Re-Evaluating the Definition of “Smart”
Education is powerful and up until a certain point, in the United States, it is free. Or is it? There are parents that cannot afford to send their children to a specialized school so they are products of public education and then there are students whose parents send them to specialized schools to “ensure” their child receives “the best” education. According to an article posted by the Council for American Private Education as reported by the National Center for Education Statistics, in 2007-2008 the average tuition for private schools for K-12 was $10, 045 (Council for American Private Education, 2014).
Think about two college students in the same program, yet one is a product of public education and the other of private education. One is a female, Hispanic student who attended a public school and the other is a Caucasian male who went through private education. Which would you say is “smarter”? To add a little bit more information, they both hold leadership roles in student organizations, have part-time jobs, and were both accepted into the same professional schools after graduation. Now which one would you say is “smarter”?
Think about it for a minute. . .
Parents are a key influence in the success of student education, not money. The students that go through the public system do not attend schools where certain subjects are specialized and they have top resources and technology. Most public schools are understaffed, underresourced, and mixed with all socio-economic classes. In addition, public schools are usually separated by district, which aligns with the location of residence.
On the other hand, private schools cost money because they have fixed class sizes, pay top dollar for staff, have the latest technology or require parents to purchase the technology as a “supply” and have majority of one type of socio-economic class.
Think about the everyday obstacles that public school students face: racial discrimination, peer pressure, disruptive classrooms, sharing a classroom with students of all education levels, and underpaid staff that are only willing to work as much as they think they are paid for.
In private schools, students still face obstacles, yet the cost eliminates the probably of disruptive classrooms, multi-level comprehension, and underpaid staff. There are still peer pressure issues and racial discrimination issues. In some respects, these might be greater because of the entitlement certain students feel they have, and some can go back to racial discrimination.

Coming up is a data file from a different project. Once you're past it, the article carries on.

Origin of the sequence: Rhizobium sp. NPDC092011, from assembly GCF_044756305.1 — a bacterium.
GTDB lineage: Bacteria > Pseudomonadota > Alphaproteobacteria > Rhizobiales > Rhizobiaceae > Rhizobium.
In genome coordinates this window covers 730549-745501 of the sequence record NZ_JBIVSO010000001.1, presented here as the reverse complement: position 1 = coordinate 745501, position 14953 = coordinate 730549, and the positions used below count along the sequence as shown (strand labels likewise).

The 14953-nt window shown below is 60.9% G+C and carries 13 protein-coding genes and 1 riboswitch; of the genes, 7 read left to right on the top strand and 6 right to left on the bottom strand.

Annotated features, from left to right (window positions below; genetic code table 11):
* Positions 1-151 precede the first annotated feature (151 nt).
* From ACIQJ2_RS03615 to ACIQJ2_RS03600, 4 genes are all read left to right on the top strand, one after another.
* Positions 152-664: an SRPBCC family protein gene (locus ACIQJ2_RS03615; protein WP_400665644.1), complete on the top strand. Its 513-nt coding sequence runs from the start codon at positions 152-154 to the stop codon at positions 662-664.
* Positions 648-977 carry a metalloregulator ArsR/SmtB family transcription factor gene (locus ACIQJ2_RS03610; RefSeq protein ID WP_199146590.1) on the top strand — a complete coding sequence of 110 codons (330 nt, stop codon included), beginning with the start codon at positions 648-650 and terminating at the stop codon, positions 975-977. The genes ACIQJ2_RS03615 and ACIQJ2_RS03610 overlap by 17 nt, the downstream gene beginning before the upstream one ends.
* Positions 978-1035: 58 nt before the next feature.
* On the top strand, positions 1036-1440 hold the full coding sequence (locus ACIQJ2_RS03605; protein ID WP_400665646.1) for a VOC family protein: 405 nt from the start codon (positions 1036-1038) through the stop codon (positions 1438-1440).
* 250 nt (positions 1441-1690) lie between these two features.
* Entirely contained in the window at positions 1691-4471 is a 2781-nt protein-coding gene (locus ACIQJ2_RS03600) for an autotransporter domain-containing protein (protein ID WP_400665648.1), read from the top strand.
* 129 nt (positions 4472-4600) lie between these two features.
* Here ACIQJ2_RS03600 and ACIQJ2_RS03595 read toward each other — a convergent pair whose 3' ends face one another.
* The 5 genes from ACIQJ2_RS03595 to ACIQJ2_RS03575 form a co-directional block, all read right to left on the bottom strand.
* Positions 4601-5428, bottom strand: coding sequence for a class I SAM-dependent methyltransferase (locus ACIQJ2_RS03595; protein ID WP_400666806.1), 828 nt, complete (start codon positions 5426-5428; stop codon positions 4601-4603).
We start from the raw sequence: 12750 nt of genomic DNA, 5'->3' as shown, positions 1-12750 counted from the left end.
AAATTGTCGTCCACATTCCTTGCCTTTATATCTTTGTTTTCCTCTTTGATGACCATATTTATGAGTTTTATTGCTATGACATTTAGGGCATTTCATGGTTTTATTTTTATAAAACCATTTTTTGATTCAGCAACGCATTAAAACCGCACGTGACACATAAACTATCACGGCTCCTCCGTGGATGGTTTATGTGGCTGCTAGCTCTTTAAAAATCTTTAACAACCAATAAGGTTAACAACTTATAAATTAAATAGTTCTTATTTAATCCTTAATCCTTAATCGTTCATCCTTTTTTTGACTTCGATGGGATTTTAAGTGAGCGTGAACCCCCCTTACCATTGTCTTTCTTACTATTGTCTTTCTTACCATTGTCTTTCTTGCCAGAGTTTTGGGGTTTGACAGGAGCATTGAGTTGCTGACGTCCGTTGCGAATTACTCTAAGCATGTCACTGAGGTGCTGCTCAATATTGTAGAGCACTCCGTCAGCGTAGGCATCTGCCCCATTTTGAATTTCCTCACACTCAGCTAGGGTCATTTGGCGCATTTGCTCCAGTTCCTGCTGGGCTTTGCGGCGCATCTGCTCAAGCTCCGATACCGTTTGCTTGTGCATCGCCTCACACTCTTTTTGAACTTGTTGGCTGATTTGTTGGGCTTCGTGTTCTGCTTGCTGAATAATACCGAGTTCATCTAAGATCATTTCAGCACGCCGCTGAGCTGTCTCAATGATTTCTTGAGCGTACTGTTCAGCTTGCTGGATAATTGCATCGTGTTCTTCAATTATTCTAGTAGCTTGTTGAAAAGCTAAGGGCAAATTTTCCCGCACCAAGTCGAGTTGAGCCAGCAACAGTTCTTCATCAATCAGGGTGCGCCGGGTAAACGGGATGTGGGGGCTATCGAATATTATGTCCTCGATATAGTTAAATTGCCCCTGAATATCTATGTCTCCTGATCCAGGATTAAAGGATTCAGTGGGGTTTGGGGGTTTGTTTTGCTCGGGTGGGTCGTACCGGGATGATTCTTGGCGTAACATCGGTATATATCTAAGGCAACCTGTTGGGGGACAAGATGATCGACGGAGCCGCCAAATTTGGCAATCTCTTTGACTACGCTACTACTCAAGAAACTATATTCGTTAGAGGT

Going back to the two college students, if anything, the female Hispanic student who comes from a lower socio-economic class and attended public school is smarter than the Caucasian male who attended private school. She had to focus on her education even when there was chaos around her by disruptive students.
She didn’t have easy access to specialized programs to help her learn.
Instead of attending camps and programs, she had to write essays, get top grades, and perform at a top 10% to receive scholarships to cover the cost.
Her parents both worked long hours just to pay the bills in the house, so she was left to take accountability for her education.
The next time you hear someone having a conversation about how poor the education system is or comparing the products of public or private systems, give them a friendly reminder that parents are important to education, and it’s not about race. It is a socio-economic issue and students that excel in their education in public schools are just as smart, if not smarter than students who attend private schools. They have to be more resourceful and active in their education without the constant support of their school, parents, or administrators.